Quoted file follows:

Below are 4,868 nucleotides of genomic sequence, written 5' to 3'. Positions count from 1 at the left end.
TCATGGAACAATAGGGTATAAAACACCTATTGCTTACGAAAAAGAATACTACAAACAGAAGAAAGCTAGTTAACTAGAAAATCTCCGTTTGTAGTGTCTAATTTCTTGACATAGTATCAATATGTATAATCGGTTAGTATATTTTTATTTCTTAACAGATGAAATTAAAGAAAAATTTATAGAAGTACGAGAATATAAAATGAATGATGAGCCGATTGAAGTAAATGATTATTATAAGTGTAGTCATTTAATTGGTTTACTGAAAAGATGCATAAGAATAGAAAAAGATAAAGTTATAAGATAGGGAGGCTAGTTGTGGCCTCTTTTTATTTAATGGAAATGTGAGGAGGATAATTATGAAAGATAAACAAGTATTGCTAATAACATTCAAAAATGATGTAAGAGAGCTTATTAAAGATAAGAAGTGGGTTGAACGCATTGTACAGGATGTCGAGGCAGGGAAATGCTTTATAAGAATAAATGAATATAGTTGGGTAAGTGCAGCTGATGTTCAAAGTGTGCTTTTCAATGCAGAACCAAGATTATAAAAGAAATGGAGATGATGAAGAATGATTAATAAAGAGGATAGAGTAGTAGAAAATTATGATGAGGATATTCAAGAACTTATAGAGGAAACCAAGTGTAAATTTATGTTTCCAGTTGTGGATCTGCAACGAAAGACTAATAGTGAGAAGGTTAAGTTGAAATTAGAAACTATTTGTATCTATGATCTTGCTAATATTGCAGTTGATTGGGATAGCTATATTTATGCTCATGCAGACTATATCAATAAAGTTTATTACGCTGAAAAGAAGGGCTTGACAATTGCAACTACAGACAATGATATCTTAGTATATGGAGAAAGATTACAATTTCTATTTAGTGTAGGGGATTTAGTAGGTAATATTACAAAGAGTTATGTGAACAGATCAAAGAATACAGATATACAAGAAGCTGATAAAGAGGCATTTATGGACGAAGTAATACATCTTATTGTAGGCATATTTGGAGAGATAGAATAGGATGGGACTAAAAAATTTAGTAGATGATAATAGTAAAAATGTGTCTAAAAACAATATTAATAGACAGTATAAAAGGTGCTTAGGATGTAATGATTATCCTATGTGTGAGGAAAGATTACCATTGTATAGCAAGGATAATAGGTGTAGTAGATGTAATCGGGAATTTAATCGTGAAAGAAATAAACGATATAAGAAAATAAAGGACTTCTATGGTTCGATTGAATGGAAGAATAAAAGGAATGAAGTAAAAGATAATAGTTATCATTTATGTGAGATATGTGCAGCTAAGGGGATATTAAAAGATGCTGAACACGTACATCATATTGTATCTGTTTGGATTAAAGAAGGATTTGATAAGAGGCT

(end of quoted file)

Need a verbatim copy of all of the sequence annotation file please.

Below are 4,868 nucleotides of genomic sequence, written 5' to 3'. Positions count from 1 at the left end.
TCATGGAACAATAGGGTATAAAACACCTATTGCTTACGAAAAAGAATACTACAAACAGAAGAAAGCTAGTTAACTAGAAAATCTCCGTTTGTAGTGTCTAATTTCTTGACATAGTATCAATATGTATAATCGGTTAGTATATTTTTATTTCTTAACAGATGAAATTAAAGAAAAATTTATAGAAGTACGAGAATATAAAATGAATGATGAGCCGATTGAAGTAAATGATTATTATAAGTGTAGTCATTTAATTGGTTTACTGAAAAGATGCATAAGAATAGAAAAAGATAAAGTTATAAGATAGGGAGGCTAGTTGTGGCCTCTTTTTATTTAATGGAAATGTGAGGAGGATAATTATGAAAGATAAACAAGTATTGCTAATAACATTCAAAAATGATGTAAGAGAGCTTATTAAAGATAAGAAGTGGGTTGAACGCATTGTACAGGATGTCGAGGCAGGGAAATGCTTTATAAGAATAAATGAATATAGTTGGGTAAGTGCAGCTGATGTTCAAAGTGTGCTTTTCAATGCAGAACCAAGATTATAAAAGAAATGGAGATGATGAAGAATGATTAATAAAGAGGATAGAGTAGTAGAAAATTATGATGAGGATATTCAAGAACTTATAGAGGAAACCAAGTGTAAATTTATGTTTCCAGTTGTGGATCTGCAACGAAAGACTAATAGTGAGAAGGTTAAGTTGAAATTAGAAACTATTTGTATCTATGATCTTGCTAATATTGCAGTTGATTGGGATAGCTATATTTATGCTCATGCAGACTATATCAATAAAGTTTATTACGCTGAAAAGAAGGGCTTGACAATTGCAACTACAGACAATGATATCTTAGTATATGGAGAAAGATTACAATTTCTATTTAGTGTAGGGGATTTAGTAGGTAATATTACAAAGAGTTATGTGAACAGATCAAAGAATACAGATATACAAGAAGCTGATAAAGAGGCATTTATGGACGAAGTAATACATCTTATTGTAGGCATATTTGGAGAGATAGAATAGGATGGGACTAAAAAATTTAGTAGATGATAATAGTAAAAATGTGTCTAAAAACAATATTAATAGACAGTATAAAAGGTGCTTAGGATGTAATGATTATCCTATGTGTGAGGAAAGATTACCATTGTATAGCAAGGATAATAGGTGTAGTAGATGTAATCGGGAATTTAATCGTGAAAGAAATAAACGATATAAGAAAATAAAGGACTTCTATGGTTCGATTGAATGGAAGAATAAAAGGAATGAAGTAAAAGATAATAGTTATCATTTATGTGAGATATGTGCAGCTAAGGGGATATTAAAAGATGCTGAACACGTACATCATATTGTATCTGTTTGGATTAAAGAAGGATTTGATAAGAGGCT